If we consider the projection itself, we see that the projection has transformed the basic elements of Clifford Algebra from linear vectors to punctate points. In projective geometry points are the most elemental feature. Translation of a in directions e1 and e2 is transformed to rotations of A in the rotational directions parallel to e1 and e2.

The projected origin P 0,0 is no longer a special point with the polarity reversals characteristic of Clifford vectors, the projected origin is now just another point in projective space. It is only the projection itself, P x,y or P x,y,z that represents a model in the brain, and in fact projection demonstrates how a finite representational medium, whether the surface of the retina or a volume in the visual cortex, can express a virtually infinite external world by depicting that world in projection.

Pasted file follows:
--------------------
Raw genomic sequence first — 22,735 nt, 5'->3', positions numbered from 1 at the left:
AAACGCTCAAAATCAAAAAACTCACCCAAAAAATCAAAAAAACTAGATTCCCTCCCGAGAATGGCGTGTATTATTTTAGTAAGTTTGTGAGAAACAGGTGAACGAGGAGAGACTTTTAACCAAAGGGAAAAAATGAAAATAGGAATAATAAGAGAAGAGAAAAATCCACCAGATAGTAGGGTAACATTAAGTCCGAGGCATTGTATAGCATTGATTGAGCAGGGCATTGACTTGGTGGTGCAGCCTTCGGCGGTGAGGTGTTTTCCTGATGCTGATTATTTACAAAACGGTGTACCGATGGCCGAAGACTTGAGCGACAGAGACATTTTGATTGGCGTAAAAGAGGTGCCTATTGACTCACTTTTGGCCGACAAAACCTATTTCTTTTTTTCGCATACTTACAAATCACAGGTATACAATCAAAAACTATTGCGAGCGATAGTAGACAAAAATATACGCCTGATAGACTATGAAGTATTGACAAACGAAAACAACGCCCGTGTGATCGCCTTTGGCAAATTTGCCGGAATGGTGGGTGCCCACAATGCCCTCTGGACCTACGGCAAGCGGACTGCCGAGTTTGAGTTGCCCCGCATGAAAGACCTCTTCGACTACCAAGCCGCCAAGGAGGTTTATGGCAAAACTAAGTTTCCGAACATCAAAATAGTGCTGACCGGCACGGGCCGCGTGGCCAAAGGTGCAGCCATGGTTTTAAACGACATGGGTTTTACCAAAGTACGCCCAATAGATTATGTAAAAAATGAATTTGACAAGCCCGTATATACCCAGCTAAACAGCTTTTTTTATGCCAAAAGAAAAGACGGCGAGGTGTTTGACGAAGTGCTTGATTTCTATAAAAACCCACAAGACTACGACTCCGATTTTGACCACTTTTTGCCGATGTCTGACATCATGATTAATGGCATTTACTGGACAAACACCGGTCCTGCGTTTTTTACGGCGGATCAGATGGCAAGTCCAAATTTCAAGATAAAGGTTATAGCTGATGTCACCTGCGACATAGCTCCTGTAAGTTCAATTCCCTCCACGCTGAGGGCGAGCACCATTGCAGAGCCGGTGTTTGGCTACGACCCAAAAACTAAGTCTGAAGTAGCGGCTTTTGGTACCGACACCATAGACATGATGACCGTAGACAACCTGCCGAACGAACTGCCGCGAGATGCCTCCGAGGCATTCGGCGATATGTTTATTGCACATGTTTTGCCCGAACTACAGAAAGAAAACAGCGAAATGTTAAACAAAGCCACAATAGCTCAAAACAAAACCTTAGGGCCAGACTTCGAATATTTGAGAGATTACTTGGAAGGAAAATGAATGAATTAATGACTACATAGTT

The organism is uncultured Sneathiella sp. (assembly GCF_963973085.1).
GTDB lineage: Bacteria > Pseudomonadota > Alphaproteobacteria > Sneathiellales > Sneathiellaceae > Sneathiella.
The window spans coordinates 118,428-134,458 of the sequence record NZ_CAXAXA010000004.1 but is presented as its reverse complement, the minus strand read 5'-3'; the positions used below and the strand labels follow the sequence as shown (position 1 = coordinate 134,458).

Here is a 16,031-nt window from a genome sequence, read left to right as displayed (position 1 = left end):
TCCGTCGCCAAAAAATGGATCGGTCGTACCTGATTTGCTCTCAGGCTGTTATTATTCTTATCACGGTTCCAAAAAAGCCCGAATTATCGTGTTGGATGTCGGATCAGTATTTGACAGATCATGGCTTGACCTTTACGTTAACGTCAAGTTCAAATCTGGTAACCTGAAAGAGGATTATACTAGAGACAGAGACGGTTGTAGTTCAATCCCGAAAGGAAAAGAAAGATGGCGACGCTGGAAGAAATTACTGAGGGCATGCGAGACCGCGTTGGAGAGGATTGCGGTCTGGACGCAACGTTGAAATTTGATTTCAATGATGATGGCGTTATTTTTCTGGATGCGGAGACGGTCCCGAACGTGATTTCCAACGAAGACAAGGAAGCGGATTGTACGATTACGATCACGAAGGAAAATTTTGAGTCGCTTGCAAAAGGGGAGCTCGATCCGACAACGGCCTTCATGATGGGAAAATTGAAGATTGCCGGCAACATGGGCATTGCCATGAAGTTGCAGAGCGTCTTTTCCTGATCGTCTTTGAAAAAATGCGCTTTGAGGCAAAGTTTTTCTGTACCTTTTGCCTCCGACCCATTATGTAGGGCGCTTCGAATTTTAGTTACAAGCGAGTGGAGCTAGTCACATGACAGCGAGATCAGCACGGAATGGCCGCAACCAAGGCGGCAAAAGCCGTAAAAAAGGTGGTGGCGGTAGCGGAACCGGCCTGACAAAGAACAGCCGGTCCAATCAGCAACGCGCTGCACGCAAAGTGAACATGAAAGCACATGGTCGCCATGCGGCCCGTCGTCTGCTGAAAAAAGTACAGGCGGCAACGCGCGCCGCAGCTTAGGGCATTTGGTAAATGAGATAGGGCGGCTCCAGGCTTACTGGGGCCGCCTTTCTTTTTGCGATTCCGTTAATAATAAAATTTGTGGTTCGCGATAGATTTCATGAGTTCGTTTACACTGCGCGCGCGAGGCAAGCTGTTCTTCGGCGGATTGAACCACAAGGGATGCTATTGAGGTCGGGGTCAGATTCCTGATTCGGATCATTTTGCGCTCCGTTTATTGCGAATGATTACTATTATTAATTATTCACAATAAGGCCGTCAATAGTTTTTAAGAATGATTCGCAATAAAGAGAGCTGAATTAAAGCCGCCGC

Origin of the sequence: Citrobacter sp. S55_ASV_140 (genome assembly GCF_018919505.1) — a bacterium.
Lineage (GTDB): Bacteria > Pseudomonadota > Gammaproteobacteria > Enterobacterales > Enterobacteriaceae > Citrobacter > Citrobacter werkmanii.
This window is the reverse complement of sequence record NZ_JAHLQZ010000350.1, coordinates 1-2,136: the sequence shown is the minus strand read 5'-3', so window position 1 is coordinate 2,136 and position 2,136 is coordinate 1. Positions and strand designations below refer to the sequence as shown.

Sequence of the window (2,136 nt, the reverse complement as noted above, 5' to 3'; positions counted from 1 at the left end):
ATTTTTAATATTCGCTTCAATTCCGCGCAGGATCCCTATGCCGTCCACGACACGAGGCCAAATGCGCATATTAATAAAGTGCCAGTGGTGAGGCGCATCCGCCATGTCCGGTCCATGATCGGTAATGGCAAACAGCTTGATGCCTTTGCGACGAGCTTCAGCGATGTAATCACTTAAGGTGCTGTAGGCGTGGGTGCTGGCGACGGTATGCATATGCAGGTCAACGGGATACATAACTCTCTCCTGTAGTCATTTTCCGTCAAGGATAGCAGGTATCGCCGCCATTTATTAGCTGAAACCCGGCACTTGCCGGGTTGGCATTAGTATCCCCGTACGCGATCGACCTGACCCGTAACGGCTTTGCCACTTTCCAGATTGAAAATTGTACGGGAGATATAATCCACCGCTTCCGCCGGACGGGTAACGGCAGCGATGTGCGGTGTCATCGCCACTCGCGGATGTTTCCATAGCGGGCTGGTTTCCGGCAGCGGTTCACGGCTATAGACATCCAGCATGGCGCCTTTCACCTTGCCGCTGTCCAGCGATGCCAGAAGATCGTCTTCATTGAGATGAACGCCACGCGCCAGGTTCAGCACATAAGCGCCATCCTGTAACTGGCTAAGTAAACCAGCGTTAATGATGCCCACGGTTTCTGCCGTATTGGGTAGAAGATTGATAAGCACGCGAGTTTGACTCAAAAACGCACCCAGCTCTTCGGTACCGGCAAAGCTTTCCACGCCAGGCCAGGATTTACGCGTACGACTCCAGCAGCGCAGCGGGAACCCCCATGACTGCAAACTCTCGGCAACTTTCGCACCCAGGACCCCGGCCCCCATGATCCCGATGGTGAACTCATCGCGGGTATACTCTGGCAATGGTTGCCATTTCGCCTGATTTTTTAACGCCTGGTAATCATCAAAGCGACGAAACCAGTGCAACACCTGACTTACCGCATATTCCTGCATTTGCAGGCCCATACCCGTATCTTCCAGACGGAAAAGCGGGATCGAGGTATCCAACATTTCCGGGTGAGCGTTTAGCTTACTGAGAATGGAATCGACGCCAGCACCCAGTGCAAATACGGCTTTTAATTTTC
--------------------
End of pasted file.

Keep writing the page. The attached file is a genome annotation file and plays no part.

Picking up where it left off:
Projected vectors in Geometric Algebra interact by the same sums and products as in Clifford Algebra although they seem qualitatively different in projection. If we allow the laser beam to modulate between the two beams, it creates a blend of the two points represented by a bivector surface between the two vectors, as by the wedge product between two vectors, and the projection of that bivector on the screen is the line joining the two points. The basic elements of projective geometry are points, and the wedge product between two points is the line segment that joins them.